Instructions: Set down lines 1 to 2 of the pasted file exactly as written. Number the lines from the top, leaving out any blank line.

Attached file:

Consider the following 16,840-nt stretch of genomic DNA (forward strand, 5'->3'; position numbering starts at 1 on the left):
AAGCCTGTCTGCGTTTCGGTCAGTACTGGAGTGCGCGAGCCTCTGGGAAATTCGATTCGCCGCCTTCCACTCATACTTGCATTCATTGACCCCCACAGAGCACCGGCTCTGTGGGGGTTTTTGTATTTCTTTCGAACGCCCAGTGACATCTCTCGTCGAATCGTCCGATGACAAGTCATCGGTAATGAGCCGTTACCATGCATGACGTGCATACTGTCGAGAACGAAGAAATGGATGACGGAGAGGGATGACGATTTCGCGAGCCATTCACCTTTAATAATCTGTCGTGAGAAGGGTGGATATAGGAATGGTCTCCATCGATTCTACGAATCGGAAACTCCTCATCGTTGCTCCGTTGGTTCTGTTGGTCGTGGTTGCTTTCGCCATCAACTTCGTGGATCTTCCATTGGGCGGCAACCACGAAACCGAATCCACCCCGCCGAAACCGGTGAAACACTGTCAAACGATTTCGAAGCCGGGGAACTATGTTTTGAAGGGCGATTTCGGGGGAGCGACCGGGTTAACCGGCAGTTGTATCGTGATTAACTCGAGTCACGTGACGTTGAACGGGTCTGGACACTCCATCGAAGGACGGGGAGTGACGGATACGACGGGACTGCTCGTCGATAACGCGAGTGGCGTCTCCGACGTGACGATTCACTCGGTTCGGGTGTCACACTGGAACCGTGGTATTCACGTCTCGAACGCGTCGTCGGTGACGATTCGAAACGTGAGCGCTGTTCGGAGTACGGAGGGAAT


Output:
Consider the following 16,840-nt stretch of genomic DNA (forward strand, 5'->3'; position numbering starts at 1 on the left):
AAGCCTGTCTGCGTTTCGGTCAGTACTGGAGTGCGCGAGCCTCTGGGAAATTCGATTCGCCGCCTTCCACTCATACTTGCATTCATTGACCCCCACAGAGCACCGGCTCTGTGGGGGTTTTTGTATTTCTTTCGAACGCCCAGTGACATCTCTCGTCGAATCGTCCGATGACAAGTCATCGGTAATGAGCCGTTACCATGCATGACGTGCATACTGTCGAGAACGAAGAAATGGATGACGGAGAGGGATGACGATTTCGCGAGCCATTCACCTTTAATAATCTGTCGTGAGAAGGGTGGATATAGGAATGGTCTCCATCGATTCTACGAATCGGAAACTCCTCATCGTTGCTCCGTTGGTTCTGTTGGTCGTGGTTGCTTTCGCCATCAACTTCGTGGATCTTCCATTGGGCGGCAACCACGAAACCGAATCCACCCCGCCGAAACCGGTGAAACACTGTCAAACGATTTCGAAGCCGGGGAACTATGTTTTGAAGGGCGATTTCGGGGGAGCGACCGGGTTAACCGGCAGTTGTATCGTGATTAACTCGAGTCACGTGACGTTGAACGGGTCTGGACACTCCATCGAAGGACGGGGAGTGACGGATACGACGGGACTGCTCGTCGATAACGCGAGTGGCGTCTCCGACGTGACGATTCACTCGGTTCGGGTGTCACACTGGAACCGTGGTATTCACGTCTCGAACGCGTCGTCGGTGACGATTCGAAACGTGAGCGCTGTTCGGAGTACGGAGGGAAT